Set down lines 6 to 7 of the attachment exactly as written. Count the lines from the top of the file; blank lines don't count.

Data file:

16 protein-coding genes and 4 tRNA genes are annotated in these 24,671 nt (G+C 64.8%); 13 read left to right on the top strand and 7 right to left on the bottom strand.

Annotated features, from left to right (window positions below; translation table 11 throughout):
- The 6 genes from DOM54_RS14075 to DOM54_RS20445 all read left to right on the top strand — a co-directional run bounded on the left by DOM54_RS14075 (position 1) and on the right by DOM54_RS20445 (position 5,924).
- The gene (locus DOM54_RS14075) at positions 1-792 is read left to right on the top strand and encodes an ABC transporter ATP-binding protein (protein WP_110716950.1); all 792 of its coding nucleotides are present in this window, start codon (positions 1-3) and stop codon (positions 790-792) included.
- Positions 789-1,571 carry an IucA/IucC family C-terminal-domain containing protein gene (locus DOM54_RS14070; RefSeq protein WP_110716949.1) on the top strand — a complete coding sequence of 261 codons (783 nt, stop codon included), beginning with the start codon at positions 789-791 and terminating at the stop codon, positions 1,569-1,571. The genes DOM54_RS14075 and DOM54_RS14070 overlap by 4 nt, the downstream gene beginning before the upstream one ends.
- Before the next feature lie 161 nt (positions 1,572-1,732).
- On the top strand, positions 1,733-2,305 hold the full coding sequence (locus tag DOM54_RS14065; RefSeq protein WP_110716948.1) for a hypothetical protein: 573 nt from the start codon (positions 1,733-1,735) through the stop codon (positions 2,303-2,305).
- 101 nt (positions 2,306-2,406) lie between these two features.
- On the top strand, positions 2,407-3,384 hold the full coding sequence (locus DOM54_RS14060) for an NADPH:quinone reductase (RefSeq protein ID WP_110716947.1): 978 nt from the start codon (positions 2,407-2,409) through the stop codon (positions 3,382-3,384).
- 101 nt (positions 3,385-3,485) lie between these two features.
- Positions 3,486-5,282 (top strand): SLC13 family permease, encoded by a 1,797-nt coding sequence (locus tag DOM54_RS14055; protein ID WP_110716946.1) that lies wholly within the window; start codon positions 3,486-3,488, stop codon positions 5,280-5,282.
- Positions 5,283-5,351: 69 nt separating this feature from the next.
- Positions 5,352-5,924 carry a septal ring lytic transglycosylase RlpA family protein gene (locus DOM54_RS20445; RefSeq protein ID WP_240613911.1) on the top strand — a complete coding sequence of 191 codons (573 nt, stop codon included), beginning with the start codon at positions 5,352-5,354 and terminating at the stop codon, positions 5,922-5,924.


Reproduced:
- Before the next feature lie 161 nt (positions 1,572-1,732).
- On the top strand, positions 1,733-2,305 hold the full coding sequence (locus tag DOM54_RS14065; RefSeq protein WP_110716948.1) for a hypothetical protein: 573 nt from the start codon (positions 1,733-1,735) through the stop codon (positions 2,303-2,305).